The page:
The summer before my sophomore year in college -- before graduate school and my dream job at Time Inc. -- I did a part-time stint as a receptionist at Revlon, located at 666 Fifth Avenue.
I call it a "stint" because it takes the formality out of the position and makes it seem appropriately insignificant, which, in retrospect, it was. Except back then, when I was bursting with an overabundance of energy and enthusiasm, everything seemed important. For a while, being a Revlon Girl was serious business.
That's what we were called: "The Revlon Girls." The main requisite was to look prim, proper and be able to announce people's arrival over a mini-microphone that went directly through an intercom to Mr. Charles Revson's personal secretary. Depending on how important the visitor, Mr. Revson might put in an appearance, walking the long hall from his office to the reception area, greeting a guest with a firm handshake and a look that bordered on cordiality, with a slight touch of ennui.
When he appeared on these infrequent occasions, we sat up straight, stared ahead and never made eye contact with Revson himself. We were simply there to meet and greet, and have the visitors sign their names in a leather bound guest book with an engraved "R" on the cover.
The Revlon Girls' uniform consisted of the obligatory little black dress, a string of pearls, low-heeled shoes and hairdos known as "the flip." All the Revlon Girls had flips, and looked bright-eyed and starched, which prepared us for a job that was basically to sit, smile and exude the Revlon image. I haughtily considered it a frivolous summer fling with no lingering side effects.
I made a close friend at Revlon: Rebecca, known as Becca. She and I sat on Charles Revson's executive floor at desks directly opposite one another. Together we surveyed the same oak-paneled landscape of visitors as they stepped off the elevator. Becca and I came to consider our jobs inane, but as with every downside, there were occasional perks. We were offered an array of Revlon products: lipsticks, moisturizers, clarifying lotions, foundation, and nail enamels in the latest Revlon shades. Every Friday afternoon, we were invited to the inner sanctum where the inventory was kept on shelves. We were told to help ourselves, which we did with much enthusiastic avarice. Fire & Ice lipstick became my favorite acquisition, while Becca voraciously snagged Moon Drops moisturizing lip conditioner.
One afternoon, a Japanese businessman was expected in Mr. Revson's office at 3:00. Precisely at 2:59, the elevator door opened and Mr. Karafucusato appeared at my desk, inscribed his name in the book, and took a seat among a row of perfectly aligned chairs. I picked up my mike and announced in my most cultivated voice: "Mr. Karafucusato is here to see Mr. Revson." Except I wasn't sure if the "u" was pronounced as a "w" or if the "c" was soft, or a hard "k." And so, in a moment of panic, I flinched in the middle of my introduction, botched the name so badly that from across the room, Becca burst into a fit of uncontrollable laughter. I joined in, similarly dissolving into a state, best described as "taking leave of my senses." The bewildered Mr. Karafucusato, simply wiped the hot July sweat off his face with a monogrammed handkerchief and gazed ahead, his briefcase firmly adhered to his lap.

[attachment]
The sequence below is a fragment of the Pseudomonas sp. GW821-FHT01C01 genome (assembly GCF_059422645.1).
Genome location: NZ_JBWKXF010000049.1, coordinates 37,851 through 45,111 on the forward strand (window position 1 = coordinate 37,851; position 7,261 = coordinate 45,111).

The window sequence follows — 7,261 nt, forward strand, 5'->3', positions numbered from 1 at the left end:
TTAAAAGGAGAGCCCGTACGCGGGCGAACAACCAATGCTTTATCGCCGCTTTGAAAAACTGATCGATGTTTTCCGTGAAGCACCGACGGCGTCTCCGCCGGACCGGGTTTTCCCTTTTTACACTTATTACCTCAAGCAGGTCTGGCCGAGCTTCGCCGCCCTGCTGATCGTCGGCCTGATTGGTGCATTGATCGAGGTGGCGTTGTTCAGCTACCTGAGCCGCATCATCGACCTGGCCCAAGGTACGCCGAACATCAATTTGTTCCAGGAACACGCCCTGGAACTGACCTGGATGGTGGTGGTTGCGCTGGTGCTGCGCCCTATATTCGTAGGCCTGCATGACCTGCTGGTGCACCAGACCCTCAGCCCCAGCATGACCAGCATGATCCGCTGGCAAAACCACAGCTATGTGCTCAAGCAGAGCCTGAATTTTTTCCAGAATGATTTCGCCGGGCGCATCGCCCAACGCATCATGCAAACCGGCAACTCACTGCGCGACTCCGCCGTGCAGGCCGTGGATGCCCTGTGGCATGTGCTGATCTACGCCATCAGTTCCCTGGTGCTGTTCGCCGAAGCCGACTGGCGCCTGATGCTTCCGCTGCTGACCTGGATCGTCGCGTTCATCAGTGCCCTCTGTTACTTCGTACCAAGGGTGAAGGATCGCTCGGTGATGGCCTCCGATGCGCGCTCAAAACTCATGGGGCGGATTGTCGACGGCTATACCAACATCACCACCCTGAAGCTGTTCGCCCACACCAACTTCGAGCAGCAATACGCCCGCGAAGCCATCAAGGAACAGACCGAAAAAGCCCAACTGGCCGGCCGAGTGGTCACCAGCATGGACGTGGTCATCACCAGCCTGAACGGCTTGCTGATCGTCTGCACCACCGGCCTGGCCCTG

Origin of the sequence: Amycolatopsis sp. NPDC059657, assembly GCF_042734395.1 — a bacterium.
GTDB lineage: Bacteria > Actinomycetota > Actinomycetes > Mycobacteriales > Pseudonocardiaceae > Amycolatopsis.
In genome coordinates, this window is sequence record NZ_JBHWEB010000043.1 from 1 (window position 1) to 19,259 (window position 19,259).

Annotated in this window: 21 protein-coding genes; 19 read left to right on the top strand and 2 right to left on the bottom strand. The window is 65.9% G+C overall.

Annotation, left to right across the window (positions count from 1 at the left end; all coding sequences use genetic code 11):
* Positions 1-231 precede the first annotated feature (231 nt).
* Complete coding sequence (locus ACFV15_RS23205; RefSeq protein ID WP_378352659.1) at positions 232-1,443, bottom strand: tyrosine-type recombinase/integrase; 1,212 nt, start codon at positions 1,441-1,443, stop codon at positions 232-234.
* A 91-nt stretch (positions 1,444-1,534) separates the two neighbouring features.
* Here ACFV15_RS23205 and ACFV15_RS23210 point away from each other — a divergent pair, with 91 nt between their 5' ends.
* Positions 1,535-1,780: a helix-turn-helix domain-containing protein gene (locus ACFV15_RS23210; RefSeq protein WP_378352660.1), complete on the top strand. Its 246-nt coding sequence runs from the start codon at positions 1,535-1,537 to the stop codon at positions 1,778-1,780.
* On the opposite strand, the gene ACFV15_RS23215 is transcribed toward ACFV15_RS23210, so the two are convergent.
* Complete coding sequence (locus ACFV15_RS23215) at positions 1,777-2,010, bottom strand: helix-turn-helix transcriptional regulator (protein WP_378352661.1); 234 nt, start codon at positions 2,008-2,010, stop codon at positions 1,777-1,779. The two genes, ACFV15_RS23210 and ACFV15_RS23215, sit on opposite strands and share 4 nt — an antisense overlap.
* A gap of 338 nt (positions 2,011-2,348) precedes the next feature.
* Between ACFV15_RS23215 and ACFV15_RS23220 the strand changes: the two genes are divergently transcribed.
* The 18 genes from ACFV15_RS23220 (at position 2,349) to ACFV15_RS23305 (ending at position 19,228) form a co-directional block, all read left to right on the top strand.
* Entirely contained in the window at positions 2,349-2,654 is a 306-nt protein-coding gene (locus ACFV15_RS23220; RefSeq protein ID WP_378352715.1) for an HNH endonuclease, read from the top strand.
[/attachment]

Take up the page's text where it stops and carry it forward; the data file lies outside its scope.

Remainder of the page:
A few minutes later, Mr. Revson, appeared to meet his guest. He stood all, lanky and notably peeved, as he delivered an icy stare in my direction, a look, which to this day, remains indelibly planted in my brain. A week later, I was told that my services were no longer needed.
That fall, I went back to college, Revlon, a not-too-distant memory that for decades I looked upon with nostalgic fondness, and just enough humiliation to keep me respectfully humble.
It's been years since I've even thought about being a Revlon Girl, but I do miss the cosmetics shopping binges to which we were treated on Friday afternoons. Eventually Becca became a senior editor at a major publishing company, and I, a writer. Years later, she moved away and we lost touch. I imagine though she is still applying Moon Drops moisturizing conditioner to her lips. As for Fire & Ice lipstick, we're still going strong!
Judith Marks-White is a Westport writer, and her "In Other Words" appears every other Friday. She can be reached at: firstname.lastname@example.org or at www.judithmarks-white.com